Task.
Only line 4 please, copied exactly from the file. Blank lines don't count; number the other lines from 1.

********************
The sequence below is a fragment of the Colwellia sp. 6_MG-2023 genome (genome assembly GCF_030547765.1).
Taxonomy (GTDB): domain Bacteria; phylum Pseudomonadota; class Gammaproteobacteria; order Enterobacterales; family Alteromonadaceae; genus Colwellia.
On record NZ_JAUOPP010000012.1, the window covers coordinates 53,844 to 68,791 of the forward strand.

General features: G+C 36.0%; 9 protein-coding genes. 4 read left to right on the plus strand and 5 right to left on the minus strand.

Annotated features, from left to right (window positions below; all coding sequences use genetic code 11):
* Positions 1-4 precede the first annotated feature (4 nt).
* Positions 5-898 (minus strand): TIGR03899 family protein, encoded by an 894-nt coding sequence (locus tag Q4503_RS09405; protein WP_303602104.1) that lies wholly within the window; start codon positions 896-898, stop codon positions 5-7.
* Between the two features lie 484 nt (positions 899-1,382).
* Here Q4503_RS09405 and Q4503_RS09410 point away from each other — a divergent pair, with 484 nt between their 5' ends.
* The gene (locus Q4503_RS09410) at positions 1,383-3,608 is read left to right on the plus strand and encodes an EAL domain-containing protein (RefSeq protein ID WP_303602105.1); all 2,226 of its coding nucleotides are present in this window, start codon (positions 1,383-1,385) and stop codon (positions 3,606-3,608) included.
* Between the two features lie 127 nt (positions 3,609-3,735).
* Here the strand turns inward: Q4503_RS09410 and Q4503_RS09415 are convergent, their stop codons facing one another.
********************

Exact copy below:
General features: G+C 36.0%; 9 protein-coding genes. 4 read left to right on the plus strand and 5 right to left on the minus strand.